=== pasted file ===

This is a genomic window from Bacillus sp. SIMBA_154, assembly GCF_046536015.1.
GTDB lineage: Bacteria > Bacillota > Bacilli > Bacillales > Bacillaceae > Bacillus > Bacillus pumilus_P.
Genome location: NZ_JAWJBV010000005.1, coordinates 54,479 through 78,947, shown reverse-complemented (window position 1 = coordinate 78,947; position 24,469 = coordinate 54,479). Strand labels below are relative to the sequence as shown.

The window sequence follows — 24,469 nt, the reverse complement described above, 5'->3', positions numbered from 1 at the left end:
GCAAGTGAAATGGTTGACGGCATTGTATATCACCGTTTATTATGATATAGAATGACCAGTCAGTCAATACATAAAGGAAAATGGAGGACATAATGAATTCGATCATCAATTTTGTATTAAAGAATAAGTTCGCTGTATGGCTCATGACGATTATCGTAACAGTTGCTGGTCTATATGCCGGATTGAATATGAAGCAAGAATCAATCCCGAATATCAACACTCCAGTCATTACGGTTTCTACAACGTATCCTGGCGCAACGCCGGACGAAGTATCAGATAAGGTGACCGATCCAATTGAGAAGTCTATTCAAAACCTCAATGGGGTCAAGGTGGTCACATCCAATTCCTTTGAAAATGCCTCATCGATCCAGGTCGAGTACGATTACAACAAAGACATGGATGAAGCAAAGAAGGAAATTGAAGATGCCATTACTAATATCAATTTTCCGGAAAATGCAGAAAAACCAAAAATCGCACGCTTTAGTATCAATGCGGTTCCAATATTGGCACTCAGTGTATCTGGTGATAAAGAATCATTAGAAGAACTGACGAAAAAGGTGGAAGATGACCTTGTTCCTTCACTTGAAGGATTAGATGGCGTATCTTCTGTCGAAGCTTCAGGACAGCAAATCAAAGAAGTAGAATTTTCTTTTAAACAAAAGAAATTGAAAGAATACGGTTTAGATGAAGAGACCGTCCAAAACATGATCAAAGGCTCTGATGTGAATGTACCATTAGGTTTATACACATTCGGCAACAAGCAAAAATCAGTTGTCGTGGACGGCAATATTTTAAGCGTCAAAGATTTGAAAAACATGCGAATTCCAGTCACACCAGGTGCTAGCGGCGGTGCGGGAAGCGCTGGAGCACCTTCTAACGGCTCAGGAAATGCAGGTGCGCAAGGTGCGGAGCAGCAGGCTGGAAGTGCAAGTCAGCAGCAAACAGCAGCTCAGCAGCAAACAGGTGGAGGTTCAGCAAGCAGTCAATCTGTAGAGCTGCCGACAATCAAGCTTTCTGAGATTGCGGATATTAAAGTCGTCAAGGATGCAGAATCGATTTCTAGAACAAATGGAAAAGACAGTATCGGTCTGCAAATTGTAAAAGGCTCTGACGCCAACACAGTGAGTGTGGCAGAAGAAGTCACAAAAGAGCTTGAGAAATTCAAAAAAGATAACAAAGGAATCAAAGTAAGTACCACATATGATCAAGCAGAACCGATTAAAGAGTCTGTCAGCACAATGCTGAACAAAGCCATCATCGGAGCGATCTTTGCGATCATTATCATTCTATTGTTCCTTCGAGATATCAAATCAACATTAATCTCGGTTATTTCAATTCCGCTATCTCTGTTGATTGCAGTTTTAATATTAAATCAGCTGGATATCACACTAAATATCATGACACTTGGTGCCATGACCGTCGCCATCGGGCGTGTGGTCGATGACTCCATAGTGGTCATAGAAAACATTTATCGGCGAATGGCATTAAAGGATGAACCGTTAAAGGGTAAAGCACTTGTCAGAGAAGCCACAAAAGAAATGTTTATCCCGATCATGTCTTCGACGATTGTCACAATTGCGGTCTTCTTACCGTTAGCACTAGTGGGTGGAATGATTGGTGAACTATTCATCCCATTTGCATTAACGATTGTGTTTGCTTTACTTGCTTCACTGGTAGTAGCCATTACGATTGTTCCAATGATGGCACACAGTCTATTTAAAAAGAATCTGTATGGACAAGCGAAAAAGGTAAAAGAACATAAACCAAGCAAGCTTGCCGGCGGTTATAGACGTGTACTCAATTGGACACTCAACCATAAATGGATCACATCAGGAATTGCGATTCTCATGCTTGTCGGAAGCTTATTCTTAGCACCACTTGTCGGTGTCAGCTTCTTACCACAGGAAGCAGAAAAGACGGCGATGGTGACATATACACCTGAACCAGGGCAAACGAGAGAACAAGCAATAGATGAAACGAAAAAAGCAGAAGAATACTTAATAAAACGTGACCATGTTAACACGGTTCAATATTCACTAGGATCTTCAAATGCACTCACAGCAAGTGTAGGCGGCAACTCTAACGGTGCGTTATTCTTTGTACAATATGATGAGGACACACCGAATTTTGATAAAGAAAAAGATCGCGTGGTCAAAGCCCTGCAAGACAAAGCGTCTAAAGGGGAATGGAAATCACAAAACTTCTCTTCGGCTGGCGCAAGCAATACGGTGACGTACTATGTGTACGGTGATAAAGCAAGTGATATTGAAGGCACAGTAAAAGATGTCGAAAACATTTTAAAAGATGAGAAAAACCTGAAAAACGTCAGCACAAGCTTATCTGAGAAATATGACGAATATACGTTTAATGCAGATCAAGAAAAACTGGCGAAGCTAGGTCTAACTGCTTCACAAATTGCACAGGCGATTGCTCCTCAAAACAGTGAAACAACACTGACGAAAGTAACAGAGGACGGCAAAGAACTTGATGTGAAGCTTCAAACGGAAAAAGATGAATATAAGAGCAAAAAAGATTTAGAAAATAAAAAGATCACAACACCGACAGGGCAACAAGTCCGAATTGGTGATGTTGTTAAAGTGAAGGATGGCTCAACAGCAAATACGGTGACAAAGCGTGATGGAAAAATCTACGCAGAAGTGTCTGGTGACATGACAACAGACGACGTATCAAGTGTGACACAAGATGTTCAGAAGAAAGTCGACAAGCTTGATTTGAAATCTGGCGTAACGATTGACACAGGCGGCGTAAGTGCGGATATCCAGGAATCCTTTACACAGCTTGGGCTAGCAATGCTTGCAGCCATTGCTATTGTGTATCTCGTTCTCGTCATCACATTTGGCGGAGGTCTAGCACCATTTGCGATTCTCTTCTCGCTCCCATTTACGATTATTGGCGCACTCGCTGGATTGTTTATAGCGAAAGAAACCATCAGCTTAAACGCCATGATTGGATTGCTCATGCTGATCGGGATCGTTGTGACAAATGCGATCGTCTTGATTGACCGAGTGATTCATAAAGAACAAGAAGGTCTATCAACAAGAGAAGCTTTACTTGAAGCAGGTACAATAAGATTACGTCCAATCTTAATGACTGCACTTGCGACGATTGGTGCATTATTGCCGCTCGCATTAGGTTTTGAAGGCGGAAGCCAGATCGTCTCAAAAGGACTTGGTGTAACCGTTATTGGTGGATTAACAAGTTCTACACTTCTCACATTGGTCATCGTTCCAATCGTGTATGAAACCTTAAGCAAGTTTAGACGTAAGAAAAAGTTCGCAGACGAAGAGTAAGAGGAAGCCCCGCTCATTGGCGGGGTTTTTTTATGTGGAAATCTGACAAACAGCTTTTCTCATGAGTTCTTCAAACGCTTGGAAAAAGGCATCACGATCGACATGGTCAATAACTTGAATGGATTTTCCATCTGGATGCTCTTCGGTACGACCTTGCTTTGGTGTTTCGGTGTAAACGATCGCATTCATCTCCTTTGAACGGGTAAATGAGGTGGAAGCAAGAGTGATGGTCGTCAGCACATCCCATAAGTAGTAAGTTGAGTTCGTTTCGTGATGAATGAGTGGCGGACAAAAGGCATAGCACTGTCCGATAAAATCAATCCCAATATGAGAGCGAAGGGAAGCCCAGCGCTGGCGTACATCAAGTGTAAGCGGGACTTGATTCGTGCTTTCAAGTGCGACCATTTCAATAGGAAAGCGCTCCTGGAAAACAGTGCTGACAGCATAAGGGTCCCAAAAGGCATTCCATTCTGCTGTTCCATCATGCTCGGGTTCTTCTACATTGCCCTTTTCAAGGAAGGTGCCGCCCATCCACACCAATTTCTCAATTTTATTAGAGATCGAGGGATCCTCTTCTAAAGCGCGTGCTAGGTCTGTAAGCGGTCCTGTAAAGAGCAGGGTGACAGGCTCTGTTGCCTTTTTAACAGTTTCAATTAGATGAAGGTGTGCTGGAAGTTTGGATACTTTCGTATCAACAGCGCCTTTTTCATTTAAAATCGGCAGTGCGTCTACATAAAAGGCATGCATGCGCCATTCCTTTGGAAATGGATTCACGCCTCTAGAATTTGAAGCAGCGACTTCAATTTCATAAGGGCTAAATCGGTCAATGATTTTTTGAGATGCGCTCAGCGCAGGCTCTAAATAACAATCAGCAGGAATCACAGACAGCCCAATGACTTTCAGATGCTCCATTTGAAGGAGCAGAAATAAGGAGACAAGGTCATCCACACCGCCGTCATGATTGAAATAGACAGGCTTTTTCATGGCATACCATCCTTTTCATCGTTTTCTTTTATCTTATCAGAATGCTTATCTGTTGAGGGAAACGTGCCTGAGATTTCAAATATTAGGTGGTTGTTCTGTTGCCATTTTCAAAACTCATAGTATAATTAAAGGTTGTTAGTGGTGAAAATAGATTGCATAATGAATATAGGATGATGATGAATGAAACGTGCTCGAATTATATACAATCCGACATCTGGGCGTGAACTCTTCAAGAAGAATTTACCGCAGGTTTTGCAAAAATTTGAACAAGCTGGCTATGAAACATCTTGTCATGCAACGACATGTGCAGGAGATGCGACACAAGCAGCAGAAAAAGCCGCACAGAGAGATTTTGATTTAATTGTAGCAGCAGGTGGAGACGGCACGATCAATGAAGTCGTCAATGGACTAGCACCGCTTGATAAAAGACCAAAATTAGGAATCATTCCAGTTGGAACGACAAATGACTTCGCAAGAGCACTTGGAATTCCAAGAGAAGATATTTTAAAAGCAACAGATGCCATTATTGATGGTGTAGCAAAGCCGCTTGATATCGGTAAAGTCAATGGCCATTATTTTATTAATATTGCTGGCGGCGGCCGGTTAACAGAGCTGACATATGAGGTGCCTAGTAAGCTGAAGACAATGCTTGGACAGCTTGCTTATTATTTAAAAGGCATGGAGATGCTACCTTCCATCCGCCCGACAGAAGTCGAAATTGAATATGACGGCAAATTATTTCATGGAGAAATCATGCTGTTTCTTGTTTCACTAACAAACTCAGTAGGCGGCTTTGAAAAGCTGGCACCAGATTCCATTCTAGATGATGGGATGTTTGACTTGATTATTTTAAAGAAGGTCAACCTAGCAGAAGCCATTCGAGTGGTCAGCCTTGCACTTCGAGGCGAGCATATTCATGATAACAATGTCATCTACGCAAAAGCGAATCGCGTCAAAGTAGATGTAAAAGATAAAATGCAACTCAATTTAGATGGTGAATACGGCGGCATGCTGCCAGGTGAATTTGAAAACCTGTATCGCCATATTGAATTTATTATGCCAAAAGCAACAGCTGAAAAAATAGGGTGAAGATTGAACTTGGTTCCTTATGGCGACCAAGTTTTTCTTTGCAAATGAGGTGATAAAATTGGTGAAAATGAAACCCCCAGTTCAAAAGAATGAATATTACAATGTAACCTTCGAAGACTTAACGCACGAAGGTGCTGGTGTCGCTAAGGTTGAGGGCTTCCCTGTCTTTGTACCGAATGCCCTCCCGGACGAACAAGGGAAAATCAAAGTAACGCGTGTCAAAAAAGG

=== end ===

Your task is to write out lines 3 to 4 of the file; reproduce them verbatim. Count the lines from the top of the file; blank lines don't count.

Genome location: NZ_JAWJBV010000005.1, coordinates 54,479 through 78,947, shown reverse-complemented (window position 1 = coordinate 78,947; position 24,469 = coordinate 54,479). Strand labels below are relative to the sequence as shown.

The window sequence follows — 24,469 nt, the reverse complement described above, 5'->3', positions numbered from 1 at the left end: